How Do Electric Cars Work?

Lets Take A Look Under the Hood of the Tesla Model S and Get A Better Understanding for Just How Electric Cars Work

Maybe not so shockingly (pun intended), many drivers don’t know how an electric car actually works. For many, the knowledge spans as far as plugging it in, letting charge, and driving it off. It’s not really as simple as that, even though an electric motor is comprised of far fewer moving parts than a traditional internal combustion engine. A video from “Learn Engineering” looks to explain what’s actually going on underneath all the clockwork and introduce the masses to a world of electric propulsion. The video presentation tears down a standard Tesla Model S, no doubt the world’s most well-known electric car, and provides a slightly awkward voiceover to deliver the knowledge. Get past the odd narration and the information is pretty valuable, however.

Components such as the induction motor, inverter, transmission, differential, battery pack, synchronized vehicle mechanism, and regenerative braking system are all awarded a deep dive in the name of electric vehicle education. We learn that the motor is efficient over a wide range of operating conditions and that the inverter can vary the frequency and amplitude of the AC power it feeds to the motor, thus controlling how much power the car receives. The upshot? An electric motor needs only a single-speed transmission. Additionally, the video looks at how Tesla, in particular, builds its batteries. Tesla uses thousands of small cylindrical lithium-ion cells, passes liquid glycol through tubes between the cells to cool them, and mounts the battery pack beneath the cabin floor. Some automakers opt for large, rectangular cells.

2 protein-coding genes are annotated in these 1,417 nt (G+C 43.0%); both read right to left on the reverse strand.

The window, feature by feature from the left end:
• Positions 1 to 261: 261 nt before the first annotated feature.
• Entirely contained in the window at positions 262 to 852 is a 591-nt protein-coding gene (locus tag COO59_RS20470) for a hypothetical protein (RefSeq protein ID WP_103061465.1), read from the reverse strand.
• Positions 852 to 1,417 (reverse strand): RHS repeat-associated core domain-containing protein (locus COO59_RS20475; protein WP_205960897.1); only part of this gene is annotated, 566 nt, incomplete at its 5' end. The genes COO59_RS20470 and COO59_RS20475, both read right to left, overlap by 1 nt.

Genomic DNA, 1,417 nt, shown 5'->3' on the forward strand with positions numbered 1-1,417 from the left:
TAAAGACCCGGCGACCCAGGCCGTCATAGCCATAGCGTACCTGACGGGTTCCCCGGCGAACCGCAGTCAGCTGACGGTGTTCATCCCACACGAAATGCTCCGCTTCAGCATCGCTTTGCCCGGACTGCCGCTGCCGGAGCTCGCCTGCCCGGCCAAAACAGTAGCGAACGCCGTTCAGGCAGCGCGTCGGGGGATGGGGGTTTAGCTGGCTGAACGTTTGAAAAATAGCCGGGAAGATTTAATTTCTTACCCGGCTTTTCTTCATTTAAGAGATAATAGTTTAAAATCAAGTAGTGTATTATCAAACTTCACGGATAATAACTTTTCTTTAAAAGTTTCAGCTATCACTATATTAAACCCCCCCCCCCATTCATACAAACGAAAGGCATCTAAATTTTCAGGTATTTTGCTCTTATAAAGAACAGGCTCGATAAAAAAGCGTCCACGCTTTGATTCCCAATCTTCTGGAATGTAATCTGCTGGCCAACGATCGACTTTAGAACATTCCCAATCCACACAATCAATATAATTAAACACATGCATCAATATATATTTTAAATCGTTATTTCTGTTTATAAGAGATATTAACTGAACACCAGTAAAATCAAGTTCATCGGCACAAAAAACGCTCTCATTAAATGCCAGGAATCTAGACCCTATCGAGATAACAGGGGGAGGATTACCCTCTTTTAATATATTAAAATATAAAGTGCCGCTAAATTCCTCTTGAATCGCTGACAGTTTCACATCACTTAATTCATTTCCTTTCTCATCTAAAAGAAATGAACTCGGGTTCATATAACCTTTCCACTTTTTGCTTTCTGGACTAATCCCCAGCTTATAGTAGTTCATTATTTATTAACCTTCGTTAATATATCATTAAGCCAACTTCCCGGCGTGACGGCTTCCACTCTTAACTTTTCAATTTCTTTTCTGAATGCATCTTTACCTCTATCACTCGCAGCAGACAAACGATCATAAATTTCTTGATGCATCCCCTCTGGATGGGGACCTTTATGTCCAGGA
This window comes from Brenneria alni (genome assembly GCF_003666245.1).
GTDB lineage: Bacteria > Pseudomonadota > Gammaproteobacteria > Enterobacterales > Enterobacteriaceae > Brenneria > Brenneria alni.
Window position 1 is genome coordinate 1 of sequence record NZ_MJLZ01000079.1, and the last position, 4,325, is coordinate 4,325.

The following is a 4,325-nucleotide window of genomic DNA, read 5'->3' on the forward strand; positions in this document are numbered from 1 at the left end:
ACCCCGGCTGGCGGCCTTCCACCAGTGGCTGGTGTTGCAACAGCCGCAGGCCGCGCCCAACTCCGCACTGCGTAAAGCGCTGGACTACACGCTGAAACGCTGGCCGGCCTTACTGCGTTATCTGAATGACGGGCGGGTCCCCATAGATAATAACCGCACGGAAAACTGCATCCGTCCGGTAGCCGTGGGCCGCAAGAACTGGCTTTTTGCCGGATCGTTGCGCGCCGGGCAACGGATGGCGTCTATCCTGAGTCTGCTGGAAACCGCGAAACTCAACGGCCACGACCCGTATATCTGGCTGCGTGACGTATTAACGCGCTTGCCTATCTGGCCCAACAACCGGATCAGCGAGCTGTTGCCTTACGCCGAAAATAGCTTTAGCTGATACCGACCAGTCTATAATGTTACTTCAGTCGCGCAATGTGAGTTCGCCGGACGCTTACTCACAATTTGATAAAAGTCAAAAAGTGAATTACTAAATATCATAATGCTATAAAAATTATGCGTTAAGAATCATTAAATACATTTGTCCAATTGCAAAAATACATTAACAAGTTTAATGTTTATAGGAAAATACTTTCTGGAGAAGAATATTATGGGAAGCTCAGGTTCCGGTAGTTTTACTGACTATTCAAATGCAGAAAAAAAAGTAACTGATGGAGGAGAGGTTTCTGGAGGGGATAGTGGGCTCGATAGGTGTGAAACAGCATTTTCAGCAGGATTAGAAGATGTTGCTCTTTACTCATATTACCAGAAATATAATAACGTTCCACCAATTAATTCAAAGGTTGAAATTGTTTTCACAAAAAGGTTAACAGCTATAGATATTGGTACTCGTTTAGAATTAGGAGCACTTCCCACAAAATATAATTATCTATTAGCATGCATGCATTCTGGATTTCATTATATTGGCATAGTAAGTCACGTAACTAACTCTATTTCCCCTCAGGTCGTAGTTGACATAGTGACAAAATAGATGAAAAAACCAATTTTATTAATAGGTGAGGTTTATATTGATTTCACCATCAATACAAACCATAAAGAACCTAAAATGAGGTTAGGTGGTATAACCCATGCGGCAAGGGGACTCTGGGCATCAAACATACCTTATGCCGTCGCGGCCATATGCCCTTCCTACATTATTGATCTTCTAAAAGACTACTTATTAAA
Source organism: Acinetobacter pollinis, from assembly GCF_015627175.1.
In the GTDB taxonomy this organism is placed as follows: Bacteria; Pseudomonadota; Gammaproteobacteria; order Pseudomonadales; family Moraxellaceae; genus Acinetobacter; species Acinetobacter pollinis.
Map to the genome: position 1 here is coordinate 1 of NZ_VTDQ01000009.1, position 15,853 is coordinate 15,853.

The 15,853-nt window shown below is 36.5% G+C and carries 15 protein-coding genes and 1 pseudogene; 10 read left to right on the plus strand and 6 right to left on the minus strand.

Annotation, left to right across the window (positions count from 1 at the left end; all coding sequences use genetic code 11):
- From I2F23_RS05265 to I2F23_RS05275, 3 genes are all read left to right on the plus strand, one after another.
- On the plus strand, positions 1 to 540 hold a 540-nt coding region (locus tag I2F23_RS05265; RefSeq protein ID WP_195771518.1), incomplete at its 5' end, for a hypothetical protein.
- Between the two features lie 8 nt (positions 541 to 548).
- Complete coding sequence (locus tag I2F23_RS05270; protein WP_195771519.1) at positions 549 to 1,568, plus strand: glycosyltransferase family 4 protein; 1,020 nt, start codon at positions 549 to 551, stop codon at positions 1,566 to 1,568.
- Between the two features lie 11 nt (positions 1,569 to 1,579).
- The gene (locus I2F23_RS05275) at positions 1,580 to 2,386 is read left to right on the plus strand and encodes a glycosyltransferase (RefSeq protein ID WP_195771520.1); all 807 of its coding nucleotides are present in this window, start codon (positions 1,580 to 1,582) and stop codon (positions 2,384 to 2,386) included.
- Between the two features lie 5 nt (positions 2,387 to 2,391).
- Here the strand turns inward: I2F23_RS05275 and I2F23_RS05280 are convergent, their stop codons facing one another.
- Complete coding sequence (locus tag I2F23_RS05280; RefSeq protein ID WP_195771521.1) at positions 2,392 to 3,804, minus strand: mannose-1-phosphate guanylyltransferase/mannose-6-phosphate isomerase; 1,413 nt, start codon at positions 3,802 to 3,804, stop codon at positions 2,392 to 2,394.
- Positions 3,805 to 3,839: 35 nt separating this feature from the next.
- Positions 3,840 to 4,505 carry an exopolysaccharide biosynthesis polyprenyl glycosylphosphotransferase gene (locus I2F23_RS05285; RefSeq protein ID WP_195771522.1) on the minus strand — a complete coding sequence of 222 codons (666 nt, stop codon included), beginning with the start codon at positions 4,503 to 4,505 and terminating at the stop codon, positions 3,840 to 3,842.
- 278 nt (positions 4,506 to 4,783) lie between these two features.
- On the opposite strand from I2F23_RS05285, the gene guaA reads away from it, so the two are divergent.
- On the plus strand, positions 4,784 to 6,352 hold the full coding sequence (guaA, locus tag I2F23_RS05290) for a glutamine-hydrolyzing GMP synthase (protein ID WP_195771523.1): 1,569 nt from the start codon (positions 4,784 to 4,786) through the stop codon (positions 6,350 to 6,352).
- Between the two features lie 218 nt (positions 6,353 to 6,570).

With the market’s demand for electric cars only expected to grow, it’s not a bad idea to brush up on life sans gasoline-powered engines. This video makes the bold prediction that electric motors are expected to make their internal combustion counterparts obsolete by 2025. That may be too soon, but this video is worth a look any way. Watch it and when our electric overlords come, you will know how they work.